Date: 2012-06-29 03:38 am (UTC)
shipperx: (Default)
From: [personal profile] shipperx
If you look at Book I of Game of Thrones as a mystery of who killed Jon Arryn, it might meet those criteria (though... I don't think they actually solve the mystery in that book, so probably not).

Date: 2012-06-29 03:55 am (UTC)
bobthemole: (Default)
From: [personal profile] bobthemole
One rare gem among the scores of boilerplate RPG-based novels is The Wyvern's Spur. It reminds me of a certain kind of 1930s mystery novel involving nutty aristocrats, moldy heirlooms, and a Wooster-esque protagonist.

With added zombies and flying lizards.

Date: 2012-06-29 07:55 am (UTC)
vass: Jon Stewart reading a dictionary (books)
From: [personal profile] vass
You might indeed have to write it yourself.

But since I am a compulsive book recommender:

Emma Bull and Steven Brust, Freedom and Necessity
It's technically fantasy, but I don't remember the magic making an impact at all. Mainly it's about Hegel. It's epistolary, and there is a mystery, but it's not a detective novel. 19th-century setting.

Patricia C Wrede and Caroline Stevermer, Sorcery and Cecelia
It's a light, fun romp. Also epistolary, but no Hegel at all. In some ways related to Jonathan Strange and Mr Norrell, but it's much, much lighter in tone, and way shorter and easier to read. Not a detective novel, but again, lots of running and finding out. 19th-century setting.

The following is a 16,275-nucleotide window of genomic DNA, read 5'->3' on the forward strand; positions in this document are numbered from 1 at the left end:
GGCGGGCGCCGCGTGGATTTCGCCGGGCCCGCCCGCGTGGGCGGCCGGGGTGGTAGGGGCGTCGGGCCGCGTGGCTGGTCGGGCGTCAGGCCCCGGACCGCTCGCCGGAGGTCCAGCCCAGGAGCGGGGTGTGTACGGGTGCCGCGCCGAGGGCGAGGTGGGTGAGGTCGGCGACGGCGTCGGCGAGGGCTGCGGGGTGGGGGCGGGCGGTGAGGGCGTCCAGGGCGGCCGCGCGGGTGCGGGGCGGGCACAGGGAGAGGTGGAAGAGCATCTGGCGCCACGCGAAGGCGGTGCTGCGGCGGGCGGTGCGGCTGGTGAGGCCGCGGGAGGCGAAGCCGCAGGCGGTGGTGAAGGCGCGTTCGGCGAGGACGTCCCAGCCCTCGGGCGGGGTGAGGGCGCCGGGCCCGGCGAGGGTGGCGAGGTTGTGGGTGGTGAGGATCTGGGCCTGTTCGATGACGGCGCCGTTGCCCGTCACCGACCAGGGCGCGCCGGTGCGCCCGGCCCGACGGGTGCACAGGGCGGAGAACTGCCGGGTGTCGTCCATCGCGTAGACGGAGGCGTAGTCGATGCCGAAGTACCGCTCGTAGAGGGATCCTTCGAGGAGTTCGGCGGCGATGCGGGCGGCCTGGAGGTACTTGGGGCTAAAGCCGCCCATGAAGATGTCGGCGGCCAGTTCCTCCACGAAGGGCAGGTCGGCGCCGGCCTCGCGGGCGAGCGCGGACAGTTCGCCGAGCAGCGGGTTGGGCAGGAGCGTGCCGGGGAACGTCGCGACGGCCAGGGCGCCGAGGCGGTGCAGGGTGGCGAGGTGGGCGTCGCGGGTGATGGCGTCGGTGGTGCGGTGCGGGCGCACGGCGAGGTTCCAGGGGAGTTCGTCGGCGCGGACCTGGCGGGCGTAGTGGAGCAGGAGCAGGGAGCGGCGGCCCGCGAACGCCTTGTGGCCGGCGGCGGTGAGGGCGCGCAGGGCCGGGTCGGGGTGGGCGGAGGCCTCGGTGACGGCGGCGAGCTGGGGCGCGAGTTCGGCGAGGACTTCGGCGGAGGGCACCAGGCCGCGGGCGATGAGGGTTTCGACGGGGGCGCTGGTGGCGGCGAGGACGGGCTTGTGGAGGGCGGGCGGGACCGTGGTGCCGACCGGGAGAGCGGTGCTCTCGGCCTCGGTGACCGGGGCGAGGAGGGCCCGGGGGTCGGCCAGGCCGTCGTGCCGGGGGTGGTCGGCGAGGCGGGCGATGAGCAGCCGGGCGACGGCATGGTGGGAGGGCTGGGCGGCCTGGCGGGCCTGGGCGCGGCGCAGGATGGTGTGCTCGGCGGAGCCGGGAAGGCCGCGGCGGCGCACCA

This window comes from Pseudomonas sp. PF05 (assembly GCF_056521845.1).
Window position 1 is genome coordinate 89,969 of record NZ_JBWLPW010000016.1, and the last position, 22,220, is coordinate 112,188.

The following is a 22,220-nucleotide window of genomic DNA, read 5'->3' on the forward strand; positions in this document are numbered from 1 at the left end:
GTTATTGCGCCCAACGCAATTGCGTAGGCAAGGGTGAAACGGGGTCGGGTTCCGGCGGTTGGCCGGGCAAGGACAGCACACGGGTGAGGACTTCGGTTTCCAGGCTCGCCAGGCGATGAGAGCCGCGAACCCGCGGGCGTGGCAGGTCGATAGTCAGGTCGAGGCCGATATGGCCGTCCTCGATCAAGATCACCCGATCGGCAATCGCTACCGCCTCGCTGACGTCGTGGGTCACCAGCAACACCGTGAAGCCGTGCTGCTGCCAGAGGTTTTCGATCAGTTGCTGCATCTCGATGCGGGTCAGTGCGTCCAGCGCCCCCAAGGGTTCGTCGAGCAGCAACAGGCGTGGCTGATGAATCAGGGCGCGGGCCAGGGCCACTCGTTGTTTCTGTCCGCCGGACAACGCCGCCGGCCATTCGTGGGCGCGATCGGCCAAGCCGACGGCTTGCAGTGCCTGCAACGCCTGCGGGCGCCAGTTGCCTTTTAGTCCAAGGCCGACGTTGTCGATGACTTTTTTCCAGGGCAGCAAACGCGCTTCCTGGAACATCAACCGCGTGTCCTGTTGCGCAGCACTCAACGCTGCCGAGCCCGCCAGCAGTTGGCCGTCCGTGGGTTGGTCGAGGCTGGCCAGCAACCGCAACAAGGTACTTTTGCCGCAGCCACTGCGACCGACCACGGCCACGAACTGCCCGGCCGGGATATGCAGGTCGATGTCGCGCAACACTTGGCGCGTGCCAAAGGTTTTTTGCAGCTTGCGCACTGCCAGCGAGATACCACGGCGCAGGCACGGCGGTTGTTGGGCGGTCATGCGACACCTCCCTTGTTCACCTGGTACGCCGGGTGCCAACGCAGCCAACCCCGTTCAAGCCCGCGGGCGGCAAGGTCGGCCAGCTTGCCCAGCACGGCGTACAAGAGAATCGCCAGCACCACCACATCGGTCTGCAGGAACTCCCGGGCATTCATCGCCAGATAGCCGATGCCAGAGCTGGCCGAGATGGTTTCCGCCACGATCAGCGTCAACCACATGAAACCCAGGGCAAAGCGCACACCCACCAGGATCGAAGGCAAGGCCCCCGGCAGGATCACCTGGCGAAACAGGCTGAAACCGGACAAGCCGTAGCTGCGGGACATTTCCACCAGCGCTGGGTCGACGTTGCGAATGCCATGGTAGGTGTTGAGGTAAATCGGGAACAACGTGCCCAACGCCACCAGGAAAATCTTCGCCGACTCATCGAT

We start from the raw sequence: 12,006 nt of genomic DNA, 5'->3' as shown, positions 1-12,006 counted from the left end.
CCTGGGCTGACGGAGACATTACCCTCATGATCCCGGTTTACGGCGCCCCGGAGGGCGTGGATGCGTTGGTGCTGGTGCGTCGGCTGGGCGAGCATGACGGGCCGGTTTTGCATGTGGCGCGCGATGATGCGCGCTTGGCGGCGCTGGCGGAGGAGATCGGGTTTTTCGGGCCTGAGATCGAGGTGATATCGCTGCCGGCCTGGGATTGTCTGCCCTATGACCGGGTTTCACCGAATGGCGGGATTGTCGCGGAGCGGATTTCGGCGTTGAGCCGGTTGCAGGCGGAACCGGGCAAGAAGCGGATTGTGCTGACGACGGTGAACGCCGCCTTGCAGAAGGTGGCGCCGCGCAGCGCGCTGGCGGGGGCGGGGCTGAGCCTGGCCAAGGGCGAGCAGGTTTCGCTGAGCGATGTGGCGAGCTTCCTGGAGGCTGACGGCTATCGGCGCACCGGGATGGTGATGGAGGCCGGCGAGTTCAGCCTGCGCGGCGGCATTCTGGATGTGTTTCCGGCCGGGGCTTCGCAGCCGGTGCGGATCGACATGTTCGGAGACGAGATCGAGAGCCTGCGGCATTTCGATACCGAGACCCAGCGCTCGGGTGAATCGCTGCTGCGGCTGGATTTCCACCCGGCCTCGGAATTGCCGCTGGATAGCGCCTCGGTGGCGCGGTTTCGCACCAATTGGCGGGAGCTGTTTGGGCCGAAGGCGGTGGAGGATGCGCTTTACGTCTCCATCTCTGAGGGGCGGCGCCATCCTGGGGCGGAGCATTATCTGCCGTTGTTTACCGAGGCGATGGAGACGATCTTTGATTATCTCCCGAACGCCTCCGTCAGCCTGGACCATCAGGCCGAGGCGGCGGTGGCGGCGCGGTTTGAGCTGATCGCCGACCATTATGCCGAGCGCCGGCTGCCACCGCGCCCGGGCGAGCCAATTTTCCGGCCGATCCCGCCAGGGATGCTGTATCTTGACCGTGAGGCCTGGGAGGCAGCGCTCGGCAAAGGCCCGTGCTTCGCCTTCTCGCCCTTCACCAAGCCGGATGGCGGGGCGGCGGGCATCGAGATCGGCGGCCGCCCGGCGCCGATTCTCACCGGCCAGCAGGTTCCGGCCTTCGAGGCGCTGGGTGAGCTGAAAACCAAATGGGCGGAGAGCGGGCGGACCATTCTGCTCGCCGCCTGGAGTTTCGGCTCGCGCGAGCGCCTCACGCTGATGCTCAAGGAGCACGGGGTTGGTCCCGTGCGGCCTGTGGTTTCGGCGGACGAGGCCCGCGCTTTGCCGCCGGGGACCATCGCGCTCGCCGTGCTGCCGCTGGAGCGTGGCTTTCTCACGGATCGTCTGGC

Lois McMaster Bujold, Vorkosigan series
Science fiction, not fantasy. Future setting. I'm recommending these even though you're looking for fantasy, because some of them are SF with a very strong detective component. I'd advise reading them in order, starting with Shards of Honor (collected in Cordelia's Honor.)

Liz Williams, Inspector Chen series
I haven't actually read these yet, but from what I hear, you might well like them. "Detective Inspector Chen is the Singapore Three police department's snake agent - that is - the detective in charge of supernatural and mystical investigations. Chen has several problems: In addition to colleagues who don't trust him and his mystical ways, a patron goddess whom he has offended, and a demonic wife who's tired of staying home alone, he's been paired with one of Hell's own vice officeers, Seneschal Zhu Irzh, to investigate the illegal trade in souls."

Date: 2012-06-29 08:01 am (UTC)
verity: buffy embraces the mid 90s shades (Default)
From: [personal profile] verity
I'd love to read that! I vaguely remember the Mairelon the Magician books being like that, but maybe more (b) than is your taste.

Date: 2012-06-29 05:30 pm (UTC)
curiouswombat: (writerconicon)
From: [personal profile] curiouswombat
I haven't re-read for a couple of years - but I think you might like Randall Garrett's Lord Darcy stories.

Date: 2012-07-01 04:23 am (UTC)
laazikaat: (Default)
From: [personal profile] laazikaat
I've just come across an author who mixes werewolves, the fae, and crime solving like you said (her character says in one book - "magic is a tool, and a good one, but it's just a tool, and sometimes not the right one. A hammer can be perfectly fine, but useless at undoing screws.")

Author is Patricia Briggs, The Alpha-Omega series, and The Mercedes series set in the same world. Really really good, crimes to solve, but magic not the only answer.

Date: 2012-07-01 06:33 pm (UTC)
ext_1026: made by lanning (Default)
From: [identity profile] lyrstzha.livejournal.com
I would totally read that.

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deird1: Fred looking pretty and thoughful (Default)
deird1